I have found that the amount of education you receive directly effects the amount of money you will make in the future. While 18% of Americans aged 25 and older lacked a high school diploma in 1995, 23% had a bachelor’s degree or higher. These proportions differed greatly by age group. For example, 88% of 35- to 44-year-olds had a high school diploma and 27% had a bachelor’s degree or more.
But among those aged 75 or older, only 57% had a high school diploma and only 11% had a bachelor’s degree or more. The nation’s families had a median income of $38,782 in 1994. But 8% had incomes of $100,000 and over, while 12% were below the official government poverty level ($15,141 for a family of four). Persons who hold executive, administrative, and managerial positions make 703 dollars a week on average which is more than any other occupation. But when you compare men and women in the same position you find that men make substantially more than women.
The men make 829 dollars a week and the women make more than 200 dollars less at 605 dollars a week on average. Overall, per capita personal income increased to 24,651 dollars in 1997 The poverty rate is the proportion of the population whose income falls below the government’s official poverty level, which is adjusted each year for inflation. The nation poverty rate was 13.8% in 1995. Children remained overrepresented among the poor, with a poverty rate of 20.8%. As a group the elderly were slightly underrepresented. The total number of marriages for the first quarter of 1996 was 409,000, an increase of 1% over the number for the comparable period in 1995 (406,000).
The marriage rate was 6.4 per 1,000 population, the same as the first quarter of 1995. During the 12 months ending March 1996, an estimated 2,339,000 couples married, a decrease of 1% from the previous 12-month period (2,358,000). The 12-month marriage rate of 8.9 per 1,000 population was 1% lower than the rate for the same period ending with March 1995 (9.0). In 1994, 56% of men and 52% of women aged 15 and older were married. Of 97 million households in 1994, 71% contained families. Married couples maintained 78% of all families, while women with no husband present maintained 18%.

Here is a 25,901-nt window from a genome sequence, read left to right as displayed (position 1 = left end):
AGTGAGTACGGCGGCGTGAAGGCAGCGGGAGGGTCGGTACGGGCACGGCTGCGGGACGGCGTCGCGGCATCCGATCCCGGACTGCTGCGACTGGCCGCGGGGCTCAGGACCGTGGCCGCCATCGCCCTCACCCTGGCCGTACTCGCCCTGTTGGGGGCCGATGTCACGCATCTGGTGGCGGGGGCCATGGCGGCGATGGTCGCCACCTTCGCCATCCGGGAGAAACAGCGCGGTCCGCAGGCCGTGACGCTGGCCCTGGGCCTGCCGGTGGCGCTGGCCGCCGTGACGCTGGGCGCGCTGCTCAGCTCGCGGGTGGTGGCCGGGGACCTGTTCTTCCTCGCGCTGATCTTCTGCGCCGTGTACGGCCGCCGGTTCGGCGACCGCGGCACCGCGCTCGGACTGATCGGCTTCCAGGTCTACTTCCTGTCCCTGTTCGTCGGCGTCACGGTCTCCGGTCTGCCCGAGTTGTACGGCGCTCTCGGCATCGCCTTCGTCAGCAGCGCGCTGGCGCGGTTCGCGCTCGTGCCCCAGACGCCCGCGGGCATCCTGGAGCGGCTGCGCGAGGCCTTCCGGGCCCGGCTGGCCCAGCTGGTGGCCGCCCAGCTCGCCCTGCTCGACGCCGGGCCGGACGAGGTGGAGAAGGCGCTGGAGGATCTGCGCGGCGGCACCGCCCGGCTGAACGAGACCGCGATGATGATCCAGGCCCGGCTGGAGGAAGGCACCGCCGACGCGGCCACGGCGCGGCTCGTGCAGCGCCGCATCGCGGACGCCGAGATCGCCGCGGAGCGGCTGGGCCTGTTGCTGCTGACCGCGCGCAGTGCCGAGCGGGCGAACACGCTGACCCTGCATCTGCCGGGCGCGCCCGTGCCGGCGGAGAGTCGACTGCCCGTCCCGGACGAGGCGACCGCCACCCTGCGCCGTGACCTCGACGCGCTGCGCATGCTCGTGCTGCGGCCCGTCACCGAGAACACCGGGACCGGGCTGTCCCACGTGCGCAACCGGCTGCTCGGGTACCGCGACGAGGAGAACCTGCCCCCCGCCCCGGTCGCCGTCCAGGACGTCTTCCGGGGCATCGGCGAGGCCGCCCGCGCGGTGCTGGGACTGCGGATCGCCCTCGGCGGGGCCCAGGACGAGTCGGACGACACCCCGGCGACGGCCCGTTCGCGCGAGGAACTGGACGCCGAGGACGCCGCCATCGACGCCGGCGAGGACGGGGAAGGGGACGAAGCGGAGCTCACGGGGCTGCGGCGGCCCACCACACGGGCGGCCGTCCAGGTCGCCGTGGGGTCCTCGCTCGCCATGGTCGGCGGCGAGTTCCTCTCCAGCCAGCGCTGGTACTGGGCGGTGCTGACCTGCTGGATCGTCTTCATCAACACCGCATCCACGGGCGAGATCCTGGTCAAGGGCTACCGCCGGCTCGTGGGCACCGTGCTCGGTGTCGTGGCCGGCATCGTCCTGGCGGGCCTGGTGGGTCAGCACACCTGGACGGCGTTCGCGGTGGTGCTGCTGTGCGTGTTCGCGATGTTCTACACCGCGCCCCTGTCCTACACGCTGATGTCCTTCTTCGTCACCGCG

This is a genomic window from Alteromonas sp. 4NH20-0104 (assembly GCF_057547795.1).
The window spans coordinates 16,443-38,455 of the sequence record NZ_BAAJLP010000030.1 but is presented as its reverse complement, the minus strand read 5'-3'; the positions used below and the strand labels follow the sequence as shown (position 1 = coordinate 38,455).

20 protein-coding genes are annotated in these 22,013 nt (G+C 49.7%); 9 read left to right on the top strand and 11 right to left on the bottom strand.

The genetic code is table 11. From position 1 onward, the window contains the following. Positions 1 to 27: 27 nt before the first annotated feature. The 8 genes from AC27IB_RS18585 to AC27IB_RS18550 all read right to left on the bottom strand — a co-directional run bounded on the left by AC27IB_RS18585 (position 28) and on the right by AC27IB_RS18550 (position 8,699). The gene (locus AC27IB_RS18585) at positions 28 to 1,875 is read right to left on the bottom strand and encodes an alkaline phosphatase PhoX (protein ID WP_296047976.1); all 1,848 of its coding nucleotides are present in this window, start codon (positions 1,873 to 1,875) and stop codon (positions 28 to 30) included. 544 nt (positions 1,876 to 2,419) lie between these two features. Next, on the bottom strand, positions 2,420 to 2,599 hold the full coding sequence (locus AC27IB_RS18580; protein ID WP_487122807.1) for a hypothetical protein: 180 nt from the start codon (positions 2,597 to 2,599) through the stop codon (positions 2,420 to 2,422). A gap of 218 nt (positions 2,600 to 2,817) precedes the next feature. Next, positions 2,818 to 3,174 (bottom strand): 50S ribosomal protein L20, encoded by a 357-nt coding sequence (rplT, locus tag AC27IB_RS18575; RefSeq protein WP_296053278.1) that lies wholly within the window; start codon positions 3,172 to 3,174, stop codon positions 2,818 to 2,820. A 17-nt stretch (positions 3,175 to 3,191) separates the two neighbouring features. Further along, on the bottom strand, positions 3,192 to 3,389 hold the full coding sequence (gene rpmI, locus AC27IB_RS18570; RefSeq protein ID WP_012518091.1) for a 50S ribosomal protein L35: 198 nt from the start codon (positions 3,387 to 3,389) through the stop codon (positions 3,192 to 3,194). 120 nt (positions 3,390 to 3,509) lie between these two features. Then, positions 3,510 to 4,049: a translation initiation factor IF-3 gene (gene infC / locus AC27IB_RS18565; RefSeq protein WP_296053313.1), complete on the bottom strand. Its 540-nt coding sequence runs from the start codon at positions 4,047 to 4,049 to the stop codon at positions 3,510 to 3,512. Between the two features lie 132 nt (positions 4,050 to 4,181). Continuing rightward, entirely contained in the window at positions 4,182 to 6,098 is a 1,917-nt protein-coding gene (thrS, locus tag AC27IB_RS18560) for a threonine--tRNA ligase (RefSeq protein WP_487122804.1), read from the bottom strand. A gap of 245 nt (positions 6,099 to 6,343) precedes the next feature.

About half of the nation’s 68 million families contained children. Most families with children (25 million) included both a mother and a father; 8 million had a mother only, and 1 million contained only a father. Of the 29 million households without families, 83% consisted of a person living alone. During the 12 months ending March 1996, there were an estimated 3,873,000 live births, 2% fewer than reported for the comparable period ending a year earlier (3,959,000). The birthrate was 14.7 per 1,000 population, 3% below the rate for the 12 months ending March 1995 (15.1). These lower rates continue the generally downward trend observed since early 1991.
According to provisional statistics for the first quarter of 1996, there were 957,000 births, a decrease from the number reported for the same 3-month period in 1995 (976,000). The birthrate declined by 3%, from 15.1 per 1,000 population in the first quarter of 1995 to 14.6 in the first quarter of 1996. A total of 272,000 couples divorced during the first quarter of 1996, a 4% decrease compared with the first quarter of 1995 (283,000). The divorce rate was 4.1 per 1,000 population, a decrease of 7% from the first quarter of 1995 (4.4). During the 12 months ending March 1996, an estimated 1,157,000 couples divorced, a decrease from the number for the same period a year earlier (1,187,000). The decline in the number contributed to a 2% decrease in the divorce rate from 4.5 per 1,000 population for the 12 month period ending with March 1995 to 4.4 for the current period.
The provisional count of deaths during 1995 was 2,312,180, about 1% more than in the previous year (2,278,994). The death rate of 880.0 deaths per 100,000 population was slightly higher than the 1994 provisional death rate of 875.4. The infant mortality rate was 7.5 infant deaths per 1,000 live births, 6% lower than the rate of 8.0 for 1994. In the year 1996, 69.2 million Americans (26%) were under 18 years old.
At the other end of the continuum, 33.8 mil (13%) were age 65 or older. At the farthest tip were the centenarians people 100 years old or more. About 56,000 fell into this exclusive group. The median age with half of all Americans above and half below was 34.5 years, the oldest it has ever been. I was asked to describe the typical American. There is no such person!
America’s population is extraordinarily diverse. 330.